In 1902, the city of Cambridge, Massachusetts, faced a smallpox outbreak. In response, the local health board ordered the city’s residents over the age of 21 to be vaccinated against this disease. Violators faced a $5 fine.
After a local pastor was fined for violating this vaccine mandate, he appealed his case all the way to the Supreme Court. The Court told him to pound sand in Jacobson v. Massachusetts (1905).
“The liberty secured by the Constitution of the United States to every person within its jurisdiction does not import an absolute right in each person to be, at all times and in all circumstances, wholly freed from restraint,” Justice John Marshall Harlan wrote for the Court. He added that “there are manifold restraints to which every person is necessarily subject for the common good.”
Under Jacobson, state and local governments — though not necessarily the federal government — may mandate vaccines for nearly all of their residents.
That decision has obvious relevance today. We now have multiple vaccines against Covid-19 that are both safe and shockingly effective, and they are available for free for all Americans. Yet the pandemic continues to rage in the United States because a large minority of Americans have yet to get a shot. While some people may face legitimate obstacles, others are just obstinate. Policymakers and other leaders, in other words, may need to take a page from Cambridge’s early 20th-century health board.
Some already are. Many of the first mandates are from employers: The state of New York, for example, recently announced that all of its employees will have to either get vaccinated or submit to weekly coronavirus testing, and President Joe Biden plans to impose similar requirements on federal employees.
Many private employers also require vaccines — Google, for example, will insist that its employees be vaccinated in order to enter the company’s offices. More than 600 colleges and universities require at least some of their students, faculty, and staff to be vaccinated.
These sorts of mandates will undoubtedly trigger lawsuits from vaccine resisters. In some cases, individuals with religious objections to vaccines or people with disabilities that preclude them from being vaccinated will have strong legal claims — much like schoolchildren who can already seek exemptions from schools’ vaccination requirements if they have religious objections.
But, assuming that the courts follow existing law — and assuming that Republican state governments do not enact new laws prohibiting employers from disciplining workers who refuse to be vaccinated — most challenges to employer-imposed vaccination requirements should fail.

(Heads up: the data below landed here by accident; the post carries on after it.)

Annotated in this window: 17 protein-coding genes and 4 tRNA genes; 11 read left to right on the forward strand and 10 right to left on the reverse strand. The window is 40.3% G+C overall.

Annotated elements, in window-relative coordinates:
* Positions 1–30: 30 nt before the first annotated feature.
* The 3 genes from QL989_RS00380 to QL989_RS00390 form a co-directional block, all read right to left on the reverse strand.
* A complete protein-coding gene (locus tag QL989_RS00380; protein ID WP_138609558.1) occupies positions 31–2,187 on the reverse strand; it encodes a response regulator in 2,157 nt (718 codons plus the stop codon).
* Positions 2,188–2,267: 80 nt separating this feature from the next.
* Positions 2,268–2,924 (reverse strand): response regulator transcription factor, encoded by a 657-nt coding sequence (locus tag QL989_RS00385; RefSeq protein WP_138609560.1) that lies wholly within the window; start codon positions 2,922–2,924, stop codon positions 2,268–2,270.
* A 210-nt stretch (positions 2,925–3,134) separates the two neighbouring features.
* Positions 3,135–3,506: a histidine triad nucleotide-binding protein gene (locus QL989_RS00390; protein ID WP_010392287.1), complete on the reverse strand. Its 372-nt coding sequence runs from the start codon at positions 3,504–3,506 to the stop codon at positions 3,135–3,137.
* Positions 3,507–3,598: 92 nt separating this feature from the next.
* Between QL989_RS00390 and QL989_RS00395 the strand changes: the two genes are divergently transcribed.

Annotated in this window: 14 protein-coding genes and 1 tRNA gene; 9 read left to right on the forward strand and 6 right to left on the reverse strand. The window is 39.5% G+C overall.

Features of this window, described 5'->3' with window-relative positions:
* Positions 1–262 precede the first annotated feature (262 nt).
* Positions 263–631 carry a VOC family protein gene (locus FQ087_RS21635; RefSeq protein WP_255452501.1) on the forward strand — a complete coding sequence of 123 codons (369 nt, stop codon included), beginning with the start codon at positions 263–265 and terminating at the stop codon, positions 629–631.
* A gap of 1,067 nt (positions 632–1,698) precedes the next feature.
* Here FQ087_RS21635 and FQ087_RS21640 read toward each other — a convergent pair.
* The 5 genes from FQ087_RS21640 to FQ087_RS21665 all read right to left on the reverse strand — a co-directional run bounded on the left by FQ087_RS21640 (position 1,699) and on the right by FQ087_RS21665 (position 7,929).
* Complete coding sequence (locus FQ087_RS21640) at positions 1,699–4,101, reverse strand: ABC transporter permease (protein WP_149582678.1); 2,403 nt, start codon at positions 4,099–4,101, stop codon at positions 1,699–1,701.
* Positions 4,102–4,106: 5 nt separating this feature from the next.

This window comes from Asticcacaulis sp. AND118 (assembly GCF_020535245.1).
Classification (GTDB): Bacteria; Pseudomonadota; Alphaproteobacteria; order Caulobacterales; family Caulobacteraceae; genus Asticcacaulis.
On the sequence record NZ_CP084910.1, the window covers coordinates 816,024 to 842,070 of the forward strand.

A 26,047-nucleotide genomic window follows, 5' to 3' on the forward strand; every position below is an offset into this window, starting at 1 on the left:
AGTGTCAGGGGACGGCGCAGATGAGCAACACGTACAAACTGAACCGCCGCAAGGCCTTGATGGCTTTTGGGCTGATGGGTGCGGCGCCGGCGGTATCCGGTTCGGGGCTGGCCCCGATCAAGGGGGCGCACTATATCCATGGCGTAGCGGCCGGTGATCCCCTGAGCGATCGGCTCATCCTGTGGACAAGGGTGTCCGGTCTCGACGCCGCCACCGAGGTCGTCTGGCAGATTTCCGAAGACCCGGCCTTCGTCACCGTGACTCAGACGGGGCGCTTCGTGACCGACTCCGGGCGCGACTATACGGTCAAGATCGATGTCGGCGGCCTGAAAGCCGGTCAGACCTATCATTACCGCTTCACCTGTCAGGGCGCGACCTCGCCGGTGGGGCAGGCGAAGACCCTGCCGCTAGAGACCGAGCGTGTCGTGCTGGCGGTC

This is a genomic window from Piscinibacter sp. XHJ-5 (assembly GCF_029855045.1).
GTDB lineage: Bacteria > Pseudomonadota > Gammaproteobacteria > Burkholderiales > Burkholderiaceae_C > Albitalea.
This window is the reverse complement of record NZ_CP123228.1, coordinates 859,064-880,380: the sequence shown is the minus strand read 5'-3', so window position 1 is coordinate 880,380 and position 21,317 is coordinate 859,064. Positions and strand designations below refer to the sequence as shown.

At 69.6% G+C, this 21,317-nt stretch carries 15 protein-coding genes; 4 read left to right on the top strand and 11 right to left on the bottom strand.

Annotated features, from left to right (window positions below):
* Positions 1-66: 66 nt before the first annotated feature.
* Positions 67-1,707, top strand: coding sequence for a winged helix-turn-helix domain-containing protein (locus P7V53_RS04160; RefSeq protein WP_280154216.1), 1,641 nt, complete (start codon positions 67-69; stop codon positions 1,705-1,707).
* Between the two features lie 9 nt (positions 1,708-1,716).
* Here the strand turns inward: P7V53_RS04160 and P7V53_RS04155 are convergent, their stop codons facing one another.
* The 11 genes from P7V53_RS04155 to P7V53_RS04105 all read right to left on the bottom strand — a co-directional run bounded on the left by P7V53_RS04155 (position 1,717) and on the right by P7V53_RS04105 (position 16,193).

Under Jacobson, moreover, states should be free to order everyone within their borders to be vaccinated against Covid-19, although it’s far from clear whether the federal government could do the same.
Of course, there is no guarantee that the Roberts Court, which is eager to impose limits on public health officials and not especially bothered about overruling precedents, will follow Jacobson if a state does enact a vaccine mandate. But there is good reason to believe that it will. Even Justice Neil Gorsuch, one of the most conservative members of the current Court, recently described Jacobson as a “modest” decision that “didn’t seek to depart from normal legal rules during a pandemic.”
The bottom line, in other words, is that, under existing law, numerous institutions within the United States may require their employees — and, in some cases, their citizens — to be vaccinated against Covid-19.
Your boss probably can require you to get vaccinated
Employment relationships in the United States are typically “at-will,” meaning that an employee can be fired at any time and for any reason, even if that reason is completely arbitrary. If you have an at-will relationship with your employer, your boss can fire you because they don’t like your haircut. Or because they don’t like what you had for breakfast last Tuesday.
Or, for that matter, because you refuse to get a Covid-19 vaccine.
The general rule, in other words, is that your employer can fire you for any reason unless some outside legal force — a federal or state law, or maybe an individual or collective bargaining contract between you and your employer — intervenes to give you additional job security. And there is no federal law prohibiting employers from requiring nearly all of their employees to get vaccinated.